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October 27, 2017 6:37 pm

Staff Recruitment and Retention Biggest Challenges Facing RCMP – Brenda Butterworth-Carr

Tuesday, March 7, 2017 @ 11:48 AM

Newly appointed Commanding Officer of the RCMP in B.C., Deputy Commissioner Brenda Butterworth-Carr, addressed the media at BC RCMP headquarters in Surrey Tuesday morning

Surrey, B.C. – B.C.’s newest top cop says staff recruitment and retention are the biggest challenges facing the RCMP in this country.

Newly appointed commanding officer of the RCMP in B.C., Deputy Commissioner Brenda Butterworth-Carr, made the comment this morning from E Division headquarters in Surrey during her first media availability since starting her new job last week.

“Being able to recruit additionally – we’re competing with private and public industry and as well as other police services,” she said. “And being able to continue retaining our employees while moving forward and delivering great services.”

Butterworth-Carr added the biggest obstacle in addressing both recruitment and retention of staff is pay.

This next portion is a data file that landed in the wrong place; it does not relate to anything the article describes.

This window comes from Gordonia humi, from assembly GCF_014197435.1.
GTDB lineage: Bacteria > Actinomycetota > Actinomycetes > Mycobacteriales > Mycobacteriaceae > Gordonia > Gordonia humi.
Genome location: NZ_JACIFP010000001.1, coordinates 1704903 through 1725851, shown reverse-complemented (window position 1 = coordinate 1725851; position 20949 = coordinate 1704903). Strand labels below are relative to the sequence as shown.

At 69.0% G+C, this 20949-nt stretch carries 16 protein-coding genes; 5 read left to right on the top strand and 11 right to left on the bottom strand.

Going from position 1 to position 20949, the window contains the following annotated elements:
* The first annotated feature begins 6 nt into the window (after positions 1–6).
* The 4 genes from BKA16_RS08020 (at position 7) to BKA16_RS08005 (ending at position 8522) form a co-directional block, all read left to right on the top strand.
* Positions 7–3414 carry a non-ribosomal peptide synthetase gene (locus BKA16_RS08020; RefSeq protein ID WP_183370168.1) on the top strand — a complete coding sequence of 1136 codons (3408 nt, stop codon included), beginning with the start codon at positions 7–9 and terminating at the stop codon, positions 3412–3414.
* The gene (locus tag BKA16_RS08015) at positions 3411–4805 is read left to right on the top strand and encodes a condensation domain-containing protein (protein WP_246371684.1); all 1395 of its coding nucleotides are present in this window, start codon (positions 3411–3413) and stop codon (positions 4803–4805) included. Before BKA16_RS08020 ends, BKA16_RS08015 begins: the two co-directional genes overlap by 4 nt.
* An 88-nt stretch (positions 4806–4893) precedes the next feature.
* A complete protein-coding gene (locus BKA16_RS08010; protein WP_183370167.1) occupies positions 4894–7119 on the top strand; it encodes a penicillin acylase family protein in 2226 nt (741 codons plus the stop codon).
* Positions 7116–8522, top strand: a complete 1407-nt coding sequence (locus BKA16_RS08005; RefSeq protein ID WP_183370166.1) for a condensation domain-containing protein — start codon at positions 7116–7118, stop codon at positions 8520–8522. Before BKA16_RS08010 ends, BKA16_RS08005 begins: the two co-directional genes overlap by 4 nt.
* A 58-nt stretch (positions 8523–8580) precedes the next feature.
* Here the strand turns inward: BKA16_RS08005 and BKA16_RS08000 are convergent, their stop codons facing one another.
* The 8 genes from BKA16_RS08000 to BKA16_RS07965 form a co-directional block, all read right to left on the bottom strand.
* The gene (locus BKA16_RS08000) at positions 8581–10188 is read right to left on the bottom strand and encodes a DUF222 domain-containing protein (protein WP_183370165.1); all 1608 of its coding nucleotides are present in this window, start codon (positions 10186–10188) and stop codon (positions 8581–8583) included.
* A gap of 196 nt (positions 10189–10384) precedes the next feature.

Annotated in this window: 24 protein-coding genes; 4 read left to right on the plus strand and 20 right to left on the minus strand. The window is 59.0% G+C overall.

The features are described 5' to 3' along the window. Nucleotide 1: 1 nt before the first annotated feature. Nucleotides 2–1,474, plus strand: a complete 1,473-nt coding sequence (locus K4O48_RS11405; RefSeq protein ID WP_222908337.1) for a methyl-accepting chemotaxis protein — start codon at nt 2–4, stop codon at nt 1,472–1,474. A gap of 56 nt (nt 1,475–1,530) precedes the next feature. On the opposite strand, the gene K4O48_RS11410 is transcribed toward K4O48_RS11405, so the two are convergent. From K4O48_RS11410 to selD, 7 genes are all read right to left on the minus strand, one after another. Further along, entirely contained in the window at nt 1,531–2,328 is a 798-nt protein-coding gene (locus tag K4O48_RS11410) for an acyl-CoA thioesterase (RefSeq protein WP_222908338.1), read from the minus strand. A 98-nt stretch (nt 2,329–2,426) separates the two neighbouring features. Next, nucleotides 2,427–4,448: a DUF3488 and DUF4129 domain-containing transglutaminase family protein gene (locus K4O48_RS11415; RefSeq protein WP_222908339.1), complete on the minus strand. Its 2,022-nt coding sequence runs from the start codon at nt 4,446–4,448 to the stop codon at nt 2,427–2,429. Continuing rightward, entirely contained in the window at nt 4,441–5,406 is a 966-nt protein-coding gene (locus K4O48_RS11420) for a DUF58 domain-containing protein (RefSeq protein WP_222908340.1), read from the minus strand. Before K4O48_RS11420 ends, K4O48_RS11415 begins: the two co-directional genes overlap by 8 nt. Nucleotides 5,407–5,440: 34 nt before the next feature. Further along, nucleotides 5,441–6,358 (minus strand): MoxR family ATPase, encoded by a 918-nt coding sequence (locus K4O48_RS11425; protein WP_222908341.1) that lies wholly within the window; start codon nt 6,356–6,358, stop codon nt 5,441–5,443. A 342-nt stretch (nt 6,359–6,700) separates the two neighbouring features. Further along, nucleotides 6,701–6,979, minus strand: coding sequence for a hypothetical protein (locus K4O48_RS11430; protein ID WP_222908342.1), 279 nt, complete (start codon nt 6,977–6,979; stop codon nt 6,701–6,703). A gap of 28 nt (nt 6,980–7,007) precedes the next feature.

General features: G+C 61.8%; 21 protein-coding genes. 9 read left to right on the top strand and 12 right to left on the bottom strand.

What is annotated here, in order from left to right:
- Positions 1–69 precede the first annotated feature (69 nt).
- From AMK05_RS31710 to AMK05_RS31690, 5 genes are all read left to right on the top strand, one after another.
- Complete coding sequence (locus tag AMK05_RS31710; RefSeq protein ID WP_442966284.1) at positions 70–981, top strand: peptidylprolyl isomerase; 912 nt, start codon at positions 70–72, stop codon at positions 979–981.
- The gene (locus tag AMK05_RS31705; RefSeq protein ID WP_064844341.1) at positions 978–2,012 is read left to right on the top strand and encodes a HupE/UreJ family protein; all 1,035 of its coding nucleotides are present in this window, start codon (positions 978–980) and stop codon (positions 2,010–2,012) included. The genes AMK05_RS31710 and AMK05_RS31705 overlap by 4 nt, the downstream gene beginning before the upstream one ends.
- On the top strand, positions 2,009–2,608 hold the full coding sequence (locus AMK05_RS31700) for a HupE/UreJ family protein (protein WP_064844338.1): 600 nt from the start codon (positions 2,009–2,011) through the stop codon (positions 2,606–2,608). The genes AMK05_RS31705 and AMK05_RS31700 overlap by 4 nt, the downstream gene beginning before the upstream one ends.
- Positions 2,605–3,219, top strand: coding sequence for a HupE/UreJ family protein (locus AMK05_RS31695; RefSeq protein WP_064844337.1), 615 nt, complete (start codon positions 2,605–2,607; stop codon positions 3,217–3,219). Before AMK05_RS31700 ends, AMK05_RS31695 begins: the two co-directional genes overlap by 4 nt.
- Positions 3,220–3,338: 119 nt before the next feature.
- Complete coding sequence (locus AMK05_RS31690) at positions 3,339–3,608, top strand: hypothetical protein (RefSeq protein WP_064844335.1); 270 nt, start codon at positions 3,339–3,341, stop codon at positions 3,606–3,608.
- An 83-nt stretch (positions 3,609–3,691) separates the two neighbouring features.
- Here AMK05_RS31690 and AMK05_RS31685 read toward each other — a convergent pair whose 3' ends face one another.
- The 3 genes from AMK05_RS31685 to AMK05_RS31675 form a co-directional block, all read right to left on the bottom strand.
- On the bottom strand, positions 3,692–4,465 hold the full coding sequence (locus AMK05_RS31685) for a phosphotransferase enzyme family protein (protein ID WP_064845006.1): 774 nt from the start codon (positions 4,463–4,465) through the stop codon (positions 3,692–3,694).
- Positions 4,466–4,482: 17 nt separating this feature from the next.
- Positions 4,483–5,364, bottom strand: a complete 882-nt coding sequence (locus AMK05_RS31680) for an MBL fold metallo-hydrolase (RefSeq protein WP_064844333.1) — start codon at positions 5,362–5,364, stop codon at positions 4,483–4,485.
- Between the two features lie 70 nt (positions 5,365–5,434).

“Pay has been a challenge for us and on a national level I know that the Commissioner has been very aggressive in bringing that forward to the federal government and through the discussions we’ve had I would say that’s the biggest impact for us.”

When it comes to the legalization of marijuana she said Mounties are “actively working with the federal and provincial governments” on the matter.

“As legislation comes into play, there’s a tremendous amount of consultation that is occurring and whether it’s impaired driving related to drugs and so forth we are certainly addressing any of the training we require to be able to support that and we’ll wait to see what the legislation looks like and respond accordingly to it.”

Asked for her views on sexual harassment and other inappropriate behaviours with the force, Butterworth-Carr said the organization takes a “zero tolerance” approach.

Adding she couldn’t comment on any ongoing investigations, she said: “The tone I’ll be setting is the one that I have for the entire course of my experience. It’s that we’re a force of inclusion, equality and that we strive for that and anything less is unacceptable.”

She also addressed the issue of missing and murdered Aboriginal women and said “a multi-sectoral” approach – including collaboration between all levels of government including First Nations – is needed.